What a week it has been. I punched my Wisconsin buck tag last Friday, then put a nice doe in the freezer on Sunday. If you know me, that’s just a warm up!
So, I took to the woods yesterday afternoon in hopes of notching another early season whitetail. The only problem facing me was the stand my buddy Cory Johnson had waiting for me had already been “made” by several mature does already. They knew the stand was there, and they wanted nothing to do with the lush Whitetail Institute food plot directly in front of that stand.
I mulled this dilemma most of the morning yesterday before realizing that I had a fresh, unopened bottle of Tink’s Salad Dressing sitting in our Deer Talk Now TV studio. We’ve been talking about this new deer attractant for weeks, but I had yet to try it out myself. What better time to do it then on this hunt!
The half-mile walk to the stand got me sweating pretty good. The temps were in the 70s yesterday, and the sun was shining brightly. When I was about 300 yards away from the stand, I stopped near a large boulder in the woods and doused myself — head to toe — with Wildlife Research Center Scent Killer Gold. As mentioned previously in this blog, I love this stuff. When used in combination with my Ozonics unit, it is a great one-two punch for scent control.
Then, as I was skirting the food plot leading toward the stand, I fished the spray bottle of Salad Dressing out of my backpack and sprayed the far edge of the plot … where the turnips met the weeds. I doused all of the vegetation in a straight line for the last 50 yards leading toward the stand. I then stopped and walked straight for the stand right through the middle of the plot. My last effort was to spray a round circular area in the food plot in a spot 28 yards from the tree.
I buckled my Hunter Safety System harness onto the tree at precisely 3 p.m. It was going to be a long sit.
The wind was out of the southeast, which is unusual for our area, but not unusual for this time of year. This warm days usually mean a south wind of some sort is blowing. The afternoon, indeed, was slow, but at about 4:30 p.m. a deer showed up from the south. It was a buck fawn and — like buck fawns usually are — he was traveling solo.
The little deer fed casually in the plot for about 20 minutes, and he worked closer to my stand with each passing moment. When he hit the edge of the food plot, he got a whiff of that Salad Dressing. Imagine my surprise when he put his head down and — almost like a lawnmower — walked in a straight line up and down that edge, eating every green leaf that I sprayed. It was amazing. When he got to the end of the line, he simply turned around and came back — eating turnip tops, weeds, grass, everything.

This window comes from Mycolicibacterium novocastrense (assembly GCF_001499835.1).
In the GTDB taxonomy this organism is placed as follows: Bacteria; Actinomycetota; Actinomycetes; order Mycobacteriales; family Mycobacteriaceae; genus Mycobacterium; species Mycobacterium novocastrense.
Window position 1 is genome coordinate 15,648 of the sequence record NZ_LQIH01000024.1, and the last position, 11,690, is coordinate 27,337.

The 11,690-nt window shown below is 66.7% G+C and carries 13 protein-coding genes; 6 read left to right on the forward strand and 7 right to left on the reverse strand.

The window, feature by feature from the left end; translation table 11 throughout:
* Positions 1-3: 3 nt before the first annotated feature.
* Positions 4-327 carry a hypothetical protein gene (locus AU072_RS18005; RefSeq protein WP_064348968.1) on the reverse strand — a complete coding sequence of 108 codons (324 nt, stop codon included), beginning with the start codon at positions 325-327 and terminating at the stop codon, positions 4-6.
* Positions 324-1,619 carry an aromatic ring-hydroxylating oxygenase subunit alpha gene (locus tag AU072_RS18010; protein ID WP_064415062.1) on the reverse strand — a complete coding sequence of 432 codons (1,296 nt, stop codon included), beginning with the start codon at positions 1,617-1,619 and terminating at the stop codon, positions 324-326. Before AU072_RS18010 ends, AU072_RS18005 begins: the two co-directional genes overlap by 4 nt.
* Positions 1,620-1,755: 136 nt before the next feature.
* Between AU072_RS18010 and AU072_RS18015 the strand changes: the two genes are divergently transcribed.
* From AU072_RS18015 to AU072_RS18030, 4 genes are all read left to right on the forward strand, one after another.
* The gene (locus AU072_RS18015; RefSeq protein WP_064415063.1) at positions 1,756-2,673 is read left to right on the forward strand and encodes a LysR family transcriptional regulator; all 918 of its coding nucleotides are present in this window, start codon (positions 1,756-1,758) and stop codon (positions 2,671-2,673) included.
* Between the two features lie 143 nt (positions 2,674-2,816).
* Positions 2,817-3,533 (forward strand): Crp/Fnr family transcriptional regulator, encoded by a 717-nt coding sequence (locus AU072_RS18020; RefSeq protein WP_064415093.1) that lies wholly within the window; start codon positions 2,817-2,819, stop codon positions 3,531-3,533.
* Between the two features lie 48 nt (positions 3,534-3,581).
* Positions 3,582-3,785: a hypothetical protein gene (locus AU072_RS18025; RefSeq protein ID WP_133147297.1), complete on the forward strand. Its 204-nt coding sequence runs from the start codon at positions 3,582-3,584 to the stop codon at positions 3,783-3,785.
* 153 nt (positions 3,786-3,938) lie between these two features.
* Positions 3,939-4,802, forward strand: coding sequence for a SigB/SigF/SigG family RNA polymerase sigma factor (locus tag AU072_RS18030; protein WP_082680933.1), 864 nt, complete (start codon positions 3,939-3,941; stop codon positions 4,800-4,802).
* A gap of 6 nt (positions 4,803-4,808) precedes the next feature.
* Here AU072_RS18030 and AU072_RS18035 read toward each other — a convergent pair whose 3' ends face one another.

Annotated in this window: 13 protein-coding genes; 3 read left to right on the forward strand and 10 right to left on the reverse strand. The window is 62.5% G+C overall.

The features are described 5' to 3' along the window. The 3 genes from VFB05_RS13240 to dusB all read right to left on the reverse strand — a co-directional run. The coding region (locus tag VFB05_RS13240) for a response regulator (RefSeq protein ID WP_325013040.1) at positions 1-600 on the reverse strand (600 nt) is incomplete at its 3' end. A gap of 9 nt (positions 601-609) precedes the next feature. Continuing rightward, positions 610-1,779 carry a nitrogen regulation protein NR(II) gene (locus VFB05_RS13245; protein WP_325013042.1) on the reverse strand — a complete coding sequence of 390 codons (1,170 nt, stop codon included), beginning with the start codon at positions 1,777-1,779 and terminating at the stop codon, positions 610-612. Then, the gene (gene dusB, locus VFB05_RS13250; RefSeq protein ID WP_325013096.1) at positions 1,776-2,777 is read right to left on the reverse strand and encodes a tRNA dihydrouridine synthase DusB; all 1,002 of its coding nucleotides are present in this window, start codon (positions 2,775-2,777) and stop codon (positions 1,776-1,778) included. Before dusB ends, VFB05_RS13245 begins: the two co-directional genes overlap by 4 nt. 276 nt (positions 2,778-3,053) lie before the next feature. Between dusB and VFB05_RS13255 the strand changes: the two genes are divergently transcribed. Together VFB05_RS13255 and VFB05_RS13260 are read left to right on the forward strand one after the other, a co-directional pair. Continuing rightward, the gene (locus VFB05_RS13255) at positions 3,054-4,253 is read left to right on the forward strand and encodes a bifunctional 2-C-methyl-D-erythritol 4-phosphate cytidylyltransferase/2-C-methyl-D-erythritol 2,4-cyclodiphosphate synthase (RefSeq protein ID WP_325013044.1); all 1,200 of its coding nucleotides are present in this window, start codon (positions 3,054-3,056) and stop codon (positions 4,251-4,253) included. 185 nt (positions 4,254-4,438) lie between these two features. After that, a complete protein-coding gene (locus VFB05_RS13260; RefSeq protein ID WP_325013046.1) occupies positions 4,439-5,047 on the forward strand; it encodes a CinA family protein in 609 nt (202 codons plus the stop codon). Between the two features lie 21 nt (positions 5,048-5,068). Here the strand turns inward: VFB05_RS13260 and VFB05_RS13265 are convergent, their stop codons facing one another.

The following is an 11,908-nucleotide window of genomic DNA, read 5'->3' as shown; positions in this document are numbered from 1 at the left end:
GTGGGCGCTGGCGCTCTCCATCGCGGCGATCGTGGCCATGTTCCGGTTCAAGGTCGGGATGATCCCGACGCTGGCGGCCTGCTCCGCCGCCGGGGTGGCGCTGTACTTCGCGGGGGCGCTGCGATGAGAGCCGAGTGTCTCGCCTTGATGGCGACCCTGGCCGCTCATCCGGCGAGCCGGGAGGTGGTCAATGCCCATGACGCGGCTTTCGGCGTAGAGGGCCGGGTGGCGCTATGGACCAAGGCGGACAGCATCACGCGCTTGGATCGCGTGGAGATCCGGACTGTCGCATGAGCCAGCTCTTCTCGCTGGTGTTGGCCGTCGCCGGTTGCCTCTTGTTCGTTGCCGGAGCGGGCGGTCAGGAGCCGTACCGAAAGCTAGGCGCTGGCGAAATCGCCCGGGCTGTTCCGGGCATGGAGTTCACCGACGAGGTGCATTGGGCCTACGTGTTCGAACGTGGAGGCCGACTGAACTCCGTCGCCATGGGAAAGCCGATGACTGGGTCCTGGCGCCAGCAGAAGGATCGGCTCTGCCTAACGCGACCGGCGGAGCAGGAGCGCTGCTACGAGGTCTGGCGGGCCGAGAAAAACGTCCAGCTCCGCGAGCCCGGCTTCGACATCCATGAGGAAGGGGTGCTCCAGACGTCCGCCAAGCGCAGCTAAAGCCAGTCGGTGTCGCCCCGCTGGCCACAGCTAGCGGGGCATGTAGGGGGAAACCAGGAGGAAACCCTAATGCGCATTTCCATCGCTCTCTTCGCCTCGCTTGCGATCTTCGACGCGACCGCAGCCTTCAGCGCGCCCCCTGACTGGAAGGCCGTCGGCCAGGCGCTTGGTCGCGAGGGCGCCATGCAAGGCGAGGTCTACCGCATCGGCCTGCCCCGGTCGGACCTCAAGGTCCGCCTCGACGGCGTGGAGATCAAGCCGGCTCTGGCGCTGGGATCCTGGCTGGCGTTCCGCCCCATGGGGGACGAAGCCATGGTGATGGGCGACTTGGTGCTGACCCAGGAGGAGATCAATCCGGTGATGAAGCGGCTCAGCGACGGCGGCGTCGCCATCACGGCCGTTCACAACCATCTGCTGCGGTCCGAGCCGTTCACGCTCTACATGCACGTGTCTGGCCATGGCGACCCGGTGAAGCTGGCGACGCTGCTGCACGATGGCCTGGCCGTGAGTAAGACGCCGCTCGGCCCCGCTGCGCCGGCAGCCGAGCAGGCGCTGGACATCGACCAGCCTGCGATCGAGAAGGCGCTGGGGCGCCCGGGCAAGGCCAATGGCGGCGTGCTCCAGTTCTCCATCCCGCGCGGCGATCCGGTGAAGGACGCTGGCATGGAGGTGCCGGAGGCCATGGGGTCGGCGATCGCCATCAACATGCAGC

I smiled, knowing that this might be a good night after all.
The fawn eventually entered a small stand of Norway spruce that borders the food plot. Once in there, he bedded, staying put for about 45 minutes. Then, as dusk approached, he got up and came back to the area I had sprayed the plot.
By this point, several young antlered bucks entered the field about 80 yards from my stand. They stayed there and munched on turnip greens and Winter Oats Plus.
I was satisfied to call it a day having at least seen some deer. Then, just like it happens so many times, I peered over my shoulder to the north. I hadn’t heard anything; just turned on the hunch that more deer might be out there. I was right!
Standing just 50 yards away was a good-sized doe — just what I was hunting for on this day. She was unaware of my presence in the stand, and she was headed in my direction.
It only took the doe a few minutes to close within bow range. At that point, she lifted her nose in the air almost as if she smell a “new” smell. She then put her head down and walked straight to the spot where I had sprayed the Salad Dressing in the food plot in my one and only shooting lane.
The doe proceeded to eat voraciously. Within a few moments, she quartered away, offering the perfect shot opportunity.
I don’t know if I can stress enough how much I am impressed with the Rage X-Treme broadheads. As many of you already know, I was not a big fan of expandables of any kind for many years. My biggest critique of them back then was the lack of quality control on the manufacturing process. In the early days of expandables, which was only 15 years ago, the blades on many of them were dull. The only way you can really test sharpness is the good, old rubber band trick. If you stretch a rubber band between your fingers and then — gently — run a broadhead’s blade across it, the band should snap immediately.
I didn’t find reliable sharpness until I started shooting the Rage Titanium heads a few years ago. I really liked those heads, and they are still available, but the X-Tremes are even more impressive; mostly because they inflict insane cutting holes. Some of the entrance and exit holes on these deer I’ve been killing have exceeded 3 inches. That’s just unbelievably lethal.
What’s more, the blood trails are immediate. I’m sure there will come a day when I make a marginal hit and will have to search for a blood trail. But as long as I keep putting my arrows in the “boiler room,” I can expect blood trails like the one Cory and I found on this doe last night. The blood trail started after just 1 yard. Insane!
Dan’s Picks of the Week:
1. TINK’S CARBON SACK CLOTHING CONTAINER. Dan says: “I use this bag to keep my clothes scent-free when I’m driving to and from my hunting property. It’s convenient and well-built.
2. TINK’S SALAD DRESSING SPRAY. Dan says: “I’ve only used this spray one time, but it helped put a big doe in my freezer. Deer seemed to be drawn to the odor like a magnet. I will definitely be using this on future hunts. It helps position the deer in shooting lanes, which aids in ethical shot placement.”
*(check your local game regulations before using any kinds of attractants. Dan was hunting in an area where these are allowed)